I was just 16 years old when The Hunk and I first met. An avid musician, he visited my little Presbyterian church in Auckland, New Zealand, whilst attending a local worship conference. I was a singer in our church’s worship team.

We were literally brought together by worship.

Up until our first missions trip, five years into our marriage, we had no real concept of sacrificial living or giving for Jesus’ sake. We were gifted in music, and ministry up until that time had meant doing something we enjoyed.

Of course, sometimes it was hard work, getting up early for pre-church service warm-up or putting in extra hours for practices. We even sang on the streets of Auckland, whilst a drunk hurled abuse at our team and kicked our speaker around.

Our music ministry was something we lived for—but we were to discover something we could die for.

A Cause to Lay Our Lives Down for

Close friends of ours had a passion for world missions, and for Asia in particular. They invited us to meetings they were hosting in Auckland. We agreed, not because we were interested, but on the basis that they asked us to minister in song!

I do not remember what the speakers talked about that night, but I do recall the display boards that had been erected for the meeting. I was drawn to one that said, ‘Church Planting in Asia.’ It captured my imagination. I did not know it then, but it was to be a cause we would give our lives to for many years to come.

During our first short-term missions trip, we met with Chinese pastors who had been imprisoned for 20-22 years; we sat in an illegal house church meeting; we met missionaries who were being harassed and abused by government officials.

In China, my strong husband broke down in cried. In the face of such sacrifice he felt that God was saying, ‘Would you do this for me?’ It was a question that shook him to the core, and not one that he could immediately answer.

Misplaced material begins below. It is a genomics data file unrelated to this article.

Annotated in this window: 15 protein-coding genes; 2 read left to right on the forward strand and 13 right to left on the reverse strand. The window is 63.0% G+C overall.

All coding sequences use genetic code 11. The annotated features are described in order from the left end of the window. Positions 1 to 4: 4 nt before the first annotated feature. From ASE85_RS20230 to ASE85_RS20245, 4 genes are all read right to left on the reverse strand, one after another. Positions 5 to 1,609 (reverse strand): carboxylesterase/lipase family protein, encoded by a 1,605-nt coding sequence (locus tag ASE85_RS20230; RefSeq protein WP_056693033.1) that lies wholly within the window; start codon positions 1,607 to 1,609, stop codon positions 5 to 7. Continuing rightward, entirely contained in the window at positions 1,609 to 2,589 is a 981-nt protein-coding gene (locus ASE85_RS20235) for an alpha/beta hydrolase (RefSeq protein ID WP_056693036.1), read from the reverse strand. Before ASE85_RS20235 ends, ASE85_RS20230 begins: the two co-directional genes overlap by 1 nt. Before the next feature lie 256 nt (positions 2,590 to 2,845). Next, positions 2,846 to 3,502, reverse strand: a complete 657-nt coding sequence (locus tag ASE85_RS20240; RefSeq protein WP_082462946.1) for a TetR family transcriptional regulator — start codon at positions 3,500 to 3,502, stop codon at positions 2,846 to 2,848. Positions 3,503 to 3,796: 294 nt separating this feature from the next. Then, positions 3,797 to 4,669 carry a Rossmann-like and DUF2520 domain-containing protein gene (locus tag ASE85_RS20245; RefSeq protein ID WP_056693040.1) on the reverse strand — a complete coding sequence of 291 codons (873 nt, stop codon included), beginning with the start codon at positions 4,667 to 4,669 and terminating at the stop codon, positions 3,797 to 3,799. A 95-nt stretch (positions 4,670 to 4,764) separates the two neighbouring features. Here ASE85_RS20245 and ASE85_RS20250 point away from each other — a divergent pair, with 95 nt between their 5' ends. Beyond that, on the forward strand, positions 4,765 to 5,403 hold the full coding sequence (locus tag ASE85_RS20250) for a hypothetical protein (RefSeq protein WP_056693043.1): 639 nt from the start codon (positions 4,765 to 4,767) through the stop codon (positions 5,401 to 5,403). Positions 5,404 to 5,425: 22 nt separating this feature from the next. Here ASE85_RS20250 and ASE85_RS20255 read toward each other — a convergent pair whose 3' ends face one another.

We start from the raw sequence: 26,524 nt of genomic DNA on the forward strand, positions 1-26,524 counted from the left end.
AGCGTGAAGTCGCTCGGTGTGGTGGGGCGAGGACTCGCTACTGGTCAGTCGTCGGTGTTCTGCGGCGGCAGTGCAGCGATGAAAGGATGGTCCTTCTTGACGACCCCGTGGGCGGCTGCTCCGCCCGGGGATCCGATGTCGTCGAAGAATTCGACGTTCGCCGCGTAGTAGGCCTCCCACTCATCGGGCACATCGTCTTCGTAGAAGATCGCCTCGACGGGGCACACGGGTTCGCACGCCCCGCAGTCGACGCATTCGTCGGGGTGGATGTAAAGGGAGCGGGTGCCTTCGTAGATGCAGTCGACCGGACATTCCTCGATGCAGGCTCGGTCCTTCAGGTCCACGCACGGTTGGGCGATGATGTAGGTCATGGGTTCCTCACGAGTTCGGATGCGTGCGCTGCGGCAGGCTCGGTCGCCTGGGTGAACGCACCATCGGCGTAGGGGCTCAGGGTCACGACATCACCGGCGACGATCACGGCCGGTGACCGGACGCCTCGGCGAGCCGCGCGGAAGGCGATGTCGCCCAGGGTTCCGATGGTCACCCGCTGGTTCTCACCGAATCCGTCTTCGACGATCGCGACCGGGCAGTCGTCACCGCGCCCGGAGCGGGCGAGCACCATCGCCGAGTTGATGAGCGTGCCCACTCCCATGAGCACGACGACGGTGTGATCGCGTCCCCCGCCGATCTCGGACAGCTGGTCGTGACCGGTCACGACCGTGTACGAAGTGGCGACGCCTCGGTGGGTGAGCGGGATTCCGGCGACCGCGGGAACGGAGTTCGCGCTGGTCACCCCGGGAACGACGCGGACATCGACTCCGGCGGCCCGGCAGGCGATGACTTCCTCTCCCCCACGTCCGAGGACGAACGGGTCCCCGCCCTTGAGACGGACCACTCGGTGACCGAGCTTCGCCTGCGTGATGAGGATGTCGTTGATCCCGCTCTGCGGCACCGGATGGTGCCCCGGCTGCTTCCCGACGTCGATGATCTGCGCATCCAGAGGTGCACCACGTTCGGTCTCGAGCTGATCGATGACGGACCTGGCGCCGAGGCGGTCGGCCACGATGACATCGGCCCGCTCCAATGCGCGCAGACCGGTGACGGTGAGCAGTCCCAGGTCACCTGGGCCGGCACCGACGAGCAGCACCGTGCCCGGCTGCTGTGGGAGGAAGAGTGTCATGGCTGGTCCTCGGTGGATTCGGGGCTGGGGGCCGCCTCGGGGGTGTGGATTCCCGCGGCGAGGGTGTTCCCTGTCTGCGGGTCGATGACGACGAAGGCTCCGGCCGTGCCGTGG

A similar defining moment occurred for me days later. I had not eaten properly for days due to food poisoning, and was about to spend the night in a bamboo hut.

‘What on earth am I doing here?’ I wondered. That’s when it dawned on me. ‘I’m here because I love Jesus.’ For the first time in my life, I was doing something for God that had taken me outside of my comfort zone.

By the time we returned home, world evangelisation had moved from being a casual interest to a burning passion.

We had also discovered that at its deepest level, worship is a life of surrender and obedience for the love of Jesus.

Biblical Worship—More Than Music

The primary context in which we use the word, ‘worship,’ today, is that of music.

However, in much the same way that a rainbow consists of not one, but a spectrum of many colours, the vehicle of music and song is just one of many aspects of Biblical worship.

I long to discover all of these—or as many as I can!

What I learn about Worship:

…from Adam and Eve

Adam and Eve expressed worship through unbroken fellowship with God—in a simple and intimate love relationship with Him.

Selah—I could spend a lifetime meditating on, learning and practicing this one way of worship.

…from Abraham

It is significant that the first mention of the word ‘worship’ in the Bible is in the context of Abraham setting out to offer his son Isaac as a sacrifice. (Gen 22:3-5)